Some agave nectar can contain up to 90 percent fructose, which unfortunately is a form of isolated concentrated fructose, not the type that exists in fruits and vegetables. In fruits and vegetables, the naturally occurring fructose occurs in very small amounts, nowhere near the amount that is in a teaspoon of agave or high fructose corn syrup. Fructose in fruit was originally called “levulose.” It is accompanied by enzymes, vitamins, minerals, fiber, and fruit pectin. Isolated fructose made from enzymatic conversions lacks amino acids, vitamins, minerals, pectin, and fiber. As a result, the body doesn’t recognize isolated fructose the way it recognizes levulose. Levulose is digested in the intestine, but isolated fructose is transported to the liver, which is why it does not produce much of a glycemic effect. But that doesn’t mean its healthy.

Too much fructose going into the liver is converted into triglycerides and stored as fat in the liver. Too much fat in the liver leads to insulin resistance. In 2010, the Glycemic Research Institute announced that it had legally “delisted” and placed a ban on agave for use in food and beverage products, due to results of five years of clinical trials showing negative effects on diabetics.

A 2008 study out of Duke University showed that daily consumption of fructose-containing foods or drinks has been associated with a disease called nonalcoholic fatty liver disease (NAFLD). Fatty liver is a degenerative disease of the liver whereby the liver cells are literally choked to death by globules of fatty substances within them. This organ becomes enlarged and swollen with greasy deposits of fatty tissue. The term nonalcoholic is used because this type of liver disease is occurring in people who do not consume alcohol, such as children. Yet, in many respects, the nature of NAFLD is similar to what is seen in liver diseases of alcoholics who consume excessive amounts of alcohol.

A 2010 follow-up study, published online in Hepatology, goes one step further and links increased consumption of high-fructose corn syrup to the progression of liver injury, such as fibrosis (scarring in the liver), among people who already have nonalcoholic fatty liver disease. The concern is that continued consumption of fructose will lead to more serious liver damage. Most people with NAFLD feel well and are not aware that they have a liver problem. Nevertheless, this disease can be severe and can lead to cirrhosis, in which the liver is permanently damaged and scarred and no longer able to work properly.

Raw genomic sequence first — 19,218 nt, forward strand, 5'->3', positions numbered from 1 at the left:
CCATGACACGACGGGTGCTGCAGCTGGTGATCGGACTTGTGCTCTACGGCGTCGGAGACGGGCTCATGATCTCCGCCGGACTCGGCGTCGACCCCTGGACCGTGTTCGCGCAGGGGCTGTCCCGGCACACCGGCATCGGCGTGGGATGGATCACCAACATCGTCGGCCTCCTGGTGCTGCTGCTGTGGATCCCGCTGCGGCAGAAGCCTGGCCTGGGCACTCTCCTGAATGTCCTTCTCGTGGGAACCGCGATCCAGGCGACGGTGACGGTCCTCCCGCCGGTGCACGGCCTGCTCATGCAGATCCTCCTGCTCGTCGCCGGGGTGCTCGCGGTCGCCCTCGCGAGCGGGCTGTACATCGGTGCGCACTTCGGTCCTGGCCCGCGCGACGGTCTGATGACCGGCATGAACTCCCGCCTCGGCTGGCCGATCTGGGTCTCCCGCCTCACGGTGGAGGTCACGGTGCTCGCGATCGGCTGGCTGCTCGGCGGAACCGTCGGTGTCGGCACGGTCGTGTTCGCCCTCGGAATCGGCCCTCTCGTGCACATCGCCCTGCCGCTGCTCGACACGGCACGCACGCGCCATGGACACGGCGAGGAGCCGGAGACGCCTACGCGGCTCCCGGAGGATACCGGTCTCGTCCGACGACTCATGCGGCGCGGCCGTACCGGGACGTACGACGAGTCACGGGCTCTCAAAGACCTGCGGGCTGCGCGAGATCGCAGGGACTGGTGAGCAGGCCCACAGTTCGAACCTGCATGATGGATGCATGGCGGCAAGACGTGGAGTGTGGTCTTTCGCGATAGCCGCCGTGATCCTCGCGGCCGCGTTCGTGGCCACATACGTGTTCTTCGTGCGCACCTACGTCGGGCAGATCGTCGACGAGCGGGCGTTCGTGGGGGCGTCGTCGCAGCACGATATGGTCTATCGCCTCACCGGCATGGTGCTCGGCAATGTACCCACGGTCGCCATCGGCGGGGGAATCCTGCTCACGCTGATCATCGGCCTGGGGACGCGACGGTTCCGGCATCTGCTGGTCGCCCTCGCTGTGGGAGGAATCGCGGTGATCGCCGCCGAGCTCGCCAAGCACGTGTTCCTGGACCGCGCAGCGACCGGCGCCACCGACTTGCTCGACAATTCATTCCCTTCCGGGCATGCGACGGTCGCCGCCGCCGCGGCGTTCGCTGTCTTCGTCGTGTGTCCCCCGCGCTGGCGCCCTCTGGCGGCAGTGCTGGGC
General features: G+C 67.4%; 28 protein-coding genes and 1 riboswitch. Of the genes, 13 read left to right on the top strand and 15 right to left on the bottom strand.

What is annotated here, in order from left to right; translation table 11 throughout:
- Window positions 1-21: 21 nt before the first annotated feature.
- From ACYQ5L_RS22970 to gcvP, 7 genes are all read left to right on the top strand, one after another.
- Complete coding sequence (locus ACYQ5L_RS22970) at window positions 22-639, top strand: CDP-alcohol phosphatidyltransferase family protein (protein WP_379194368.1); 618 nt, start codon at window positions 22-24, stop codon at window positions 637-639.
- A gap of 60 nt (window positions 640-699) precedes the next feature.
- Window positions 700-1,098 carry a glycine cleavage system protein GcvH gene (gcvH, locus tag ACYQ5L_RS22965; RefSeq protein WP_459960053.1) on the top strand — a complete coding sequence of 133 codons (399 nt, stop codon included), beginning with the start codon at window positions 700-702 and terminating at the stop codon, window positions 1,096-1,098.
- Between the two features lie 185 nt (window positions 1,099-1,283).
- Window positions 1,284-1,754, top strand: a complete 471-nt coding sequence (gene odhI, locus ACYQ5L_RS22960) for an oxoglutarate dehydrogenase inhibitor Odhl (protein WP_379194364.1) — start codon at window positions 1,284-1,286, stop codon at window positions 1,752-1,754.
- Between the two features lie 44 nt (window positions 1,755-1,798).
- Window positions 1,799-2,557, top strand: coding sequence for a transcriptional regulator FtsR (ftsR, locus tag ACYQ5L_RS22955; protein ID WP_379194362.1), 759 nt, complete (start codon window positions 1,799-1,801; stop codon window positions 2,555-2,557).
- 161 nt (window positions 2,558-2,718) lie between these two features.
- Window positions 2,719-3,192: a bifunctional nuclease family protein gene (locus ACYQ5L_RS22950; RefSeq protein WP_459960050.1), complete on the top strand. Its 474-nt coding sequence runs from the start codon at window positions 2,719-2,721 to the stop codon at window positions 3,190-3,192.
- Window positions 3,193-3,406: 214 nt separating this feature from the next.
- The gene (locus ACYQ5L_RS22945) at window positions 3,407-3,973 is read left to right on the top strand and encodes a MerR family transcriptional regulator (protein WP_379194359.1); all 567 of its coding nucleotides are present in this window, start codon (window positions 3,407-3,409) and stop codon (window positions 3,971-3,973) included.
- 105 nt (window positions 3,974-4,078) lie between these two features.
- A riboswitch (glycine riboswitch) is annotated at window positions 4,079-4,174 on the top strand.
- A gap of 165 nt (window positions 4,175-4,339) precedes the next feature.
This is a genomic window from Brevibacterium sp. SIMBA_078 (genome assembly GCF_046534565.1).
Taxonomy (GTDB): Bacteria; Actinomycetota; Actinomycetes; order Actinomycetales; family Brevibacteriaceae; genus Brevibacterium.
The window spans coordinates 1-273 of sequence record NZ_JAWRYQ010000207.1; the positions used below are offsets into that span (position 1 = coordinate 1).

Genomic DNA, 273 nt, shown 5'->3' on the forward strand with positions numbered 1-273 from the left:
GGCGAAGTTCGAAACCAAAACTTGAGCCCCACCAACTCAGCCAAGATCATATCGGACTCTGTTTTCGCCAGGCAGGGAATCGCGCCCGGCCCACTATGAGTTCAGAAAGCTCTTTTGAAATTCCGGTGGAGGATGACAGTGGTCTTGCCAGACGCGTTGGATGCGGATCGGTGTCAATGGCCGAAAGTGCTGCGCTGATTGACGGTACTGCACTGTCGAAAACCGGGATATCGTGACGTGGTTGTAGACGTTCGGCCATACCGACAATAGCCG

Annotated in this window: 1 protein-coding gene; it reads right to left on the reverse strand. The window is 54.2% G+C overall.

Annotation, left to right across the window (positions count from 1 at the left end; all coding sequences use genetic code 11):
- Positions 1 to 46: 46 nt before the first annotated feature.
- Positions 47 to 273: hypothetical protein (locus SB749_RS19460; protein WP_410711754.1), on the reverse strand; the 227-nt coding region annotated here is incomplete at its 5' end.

For this reason, I do not advocate the use of agave. It is unfortunate and disappointing if you have been using agave under the belief that it is a healthy natural sweetener. If so, don’t feel bad. For several years, I was duped right along with you.

If you do want to use agave, you can purchase the natural unprocessed product that is made by removing the quiote, collecting the aguamiel and evaporating it. The resulting sweet nectar is called maguey sap or maguey honey. It is a traditional organic unrefined raw nectar that retains its antioxidants, pre-biotic fiber, and other nutrients.

Maguey Sap comes from magueys that are grown in the desert of Mexico without the use of pesticides or synthetic fertilizers. Its availability is limited and it is expensive to produce. Small scale production supports the economy of several families in small rural villages in North Mexico. The process is a true artisan craft, unlike the commercial agave syrup made in mass quantities for sale in the U.S.

Maguey honey can be purchased in the U.S., but the price tag is higher than commercial agave syrup. One brand is called Maguey Sweet Sap.

You’ll still see plenty of bottles of commercially produced agave on the shelves of health food stores, but unless it’s maguey honey, you should just walk on by. As for agave in “healthy foods,” you should pass on those, too.

If you’re looking for a low glycemic replacement for agave, you may want to try a product on the market made by Coconut Secret called “coconut nectar.”  Coconut nectar is not made from the actual coconut, but rather from the little white flowers that grow on the coconut tree, called coconut blossoms.  The blossoms contain a sap that can be pressed out, then evaporated at low temperatures to allow the sap to thicken into a nectar.  According to the “Coconut Secret” website, coconut nectar is raw and low glycemic (GI=35), containing amino acids, minerals and vitamins.  This has become a favorite of mine and my alternative to agave.  It has a mild sweet taste and is very versatile.

Other alternatives to agave are brown rice syrup, raw honey, and pure maple syrup.  These are all healthy natural sweeteners.  But just remember, sweeteners are for occasional use, not daily!


1) Rami Nagel, “Agave: Nectar of the Gods?” Weston A. Price Foundation, April 2, 2009, http://www.westonaprice.org/modern-foods/agave-nectar-of-gods.

2) Ibid.

3)“Method of producing fructose syrup from agave plants (United States Patent 5846333)”. 1998-12-08.

4) Sally Fallon Morell and Rami Nagel, “Agave Nectar: Worse Than We Thought,” Weston A. Price Foundation, April 30, 2009, http://www.westonaprice.org/modern-foods/agave-nectar-worse-than-we-thought.